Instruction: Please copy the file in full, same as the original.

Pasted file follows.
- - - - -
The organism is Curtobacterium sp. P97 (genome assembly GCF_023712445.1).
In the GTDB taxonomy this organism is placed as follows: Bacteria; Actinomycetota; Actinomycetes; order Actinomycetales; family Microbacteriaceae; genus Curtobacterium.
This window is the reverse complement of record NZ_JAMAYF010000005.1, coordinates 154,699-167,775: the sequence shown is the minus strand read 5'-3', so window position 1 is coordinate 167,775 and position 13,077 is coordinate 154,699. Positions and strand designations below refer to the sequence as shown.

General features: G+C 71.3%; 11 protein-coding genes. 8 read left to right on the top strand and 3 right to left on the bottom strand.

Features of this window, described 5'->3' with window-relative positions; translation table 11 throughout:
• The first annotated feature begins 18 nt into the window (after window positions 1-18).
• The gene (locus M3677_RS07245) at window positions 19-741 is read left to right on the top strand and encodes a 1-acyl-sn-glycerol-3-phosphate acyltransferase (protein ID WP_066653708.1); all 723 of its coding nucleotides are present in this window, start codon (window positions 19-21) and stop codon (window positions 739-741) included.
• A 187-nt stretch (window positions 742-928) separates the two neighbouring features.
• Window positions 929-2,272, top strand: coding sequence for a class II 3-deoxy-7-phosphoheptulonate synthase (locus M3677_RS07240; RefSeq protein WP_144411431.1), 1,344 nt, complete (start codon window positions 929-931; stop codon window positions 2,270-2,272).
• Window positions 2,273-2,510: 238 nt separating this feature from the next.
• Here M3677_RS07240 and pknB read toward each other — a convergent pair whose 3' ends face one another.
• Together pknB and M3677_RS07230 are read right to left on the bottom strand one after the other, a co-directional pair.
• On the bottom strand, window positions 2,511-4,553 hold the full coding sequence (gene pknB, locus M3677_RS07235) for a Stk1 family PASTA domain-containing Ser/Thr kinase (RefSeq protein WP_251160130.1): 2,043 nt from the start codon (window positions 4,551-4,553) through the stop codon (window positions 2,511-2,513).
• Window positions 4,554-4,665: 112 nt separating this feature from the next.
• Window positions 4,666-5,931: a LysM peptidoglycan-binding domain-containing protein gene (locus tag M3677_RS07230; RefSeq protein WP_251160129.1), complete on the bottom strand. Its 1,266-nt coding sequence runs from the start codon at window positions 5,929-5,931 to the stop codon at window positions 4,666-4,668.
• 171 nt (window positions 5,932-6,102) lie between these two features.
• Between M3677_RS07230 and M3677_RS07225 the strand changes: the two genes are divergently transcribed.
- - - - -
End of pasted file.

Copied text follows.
The organism is Curtobacterium sp. P97 (genome assembly GCF_023712445.1).
In the GTDB taxonomy this organism is placed as follows: Bacteria; Actinomycetota; Actinomycetes; order Actinomycetales; family Microbacteriaceae; genus Curtobacterium.
This window is the reverse complement of record NZ_JAMAYF010000005.1, coordinates 154,699-167,775: the sequence shown is the minus strand read 5'-3', so window position 1 is coordinate 167,775 and position 13,077 is coordinate 154,699. Positions and strand designations below refer to the sequence as shown.

General features: G+C 71.3%; 11 protein-coding genes. 8 read left to right on the top strand and 3 right to left on the bottom strand.

Features of this window, described 5'->3' with window-relative positions; translation table 11 throughout:
• The first annotated feature begins 18 nt into the window (after window positions 1-18).
• The gene (locus M3677_RS07245) at window positions 19-741 is read left to right on the top strand and encodes a 1-acyl-sn-glycerol-3-phosphate acyltransferase (protein ID WP_066653708.1); all 723 of its coding nucleotides are present in this window, start codon (window positions 19-21) and stop codon (window positions 739-741) included.
• A 187-nt stretch (window positions 742-928) separates the two neighbouring features.
• Window positions 929-2,272, top strand: coding sequence for a class II 3-deoxy-7-phosphoheptulonate synthase (locus M3677_RS07240; RefSeq protein WP_144411431.1), 1,344 nt, complete (start codon window positions 929-931; stop codon window positions 2,270-2,272).
• Window positions 2,273-2,510: 238 nt separating this feature from the next.
• Here M3677_RS07240 and pknB read toward each other — a convergent pair whose 3' ends face one another.
• Together pknB and M3677_RS07230 are read right to left on the bottom strand one after the other, a co-directional pair.
• On the bottom strand, window positions 2,511-4,553 hold the full coding sequence (gene pknB, locus M3677_RS07235) for a Stk1 family PASTA domain-containing Ser/Thr kinase (RefSeq protein WP_251160130.1): 2,043 nt from the start codon (window positions 4,551-4,553) through the stop codon (window positions 2,511-2,513).
• Window positions 4,554-4,665: 112 nt separating this feature from the next.
• Window positions 4,666-5,931: a LysM peptidoglycan-binding domain-containing protein gene (locus tag M3677_RS07230; RefSeq protein WP_251160129.1), complete on the bottom strand. Its 1,266-nt coding sequence runs from the start codon at window positions 5,929-5,931 to the stop codon at window positions 4,666-4,668.
• 171 nt (window positions 5,932-6,102) lie between these two features.
• Between M3677_RS07230 and M3677_RS07225 the strand changes: the two genes are divergently transcribed.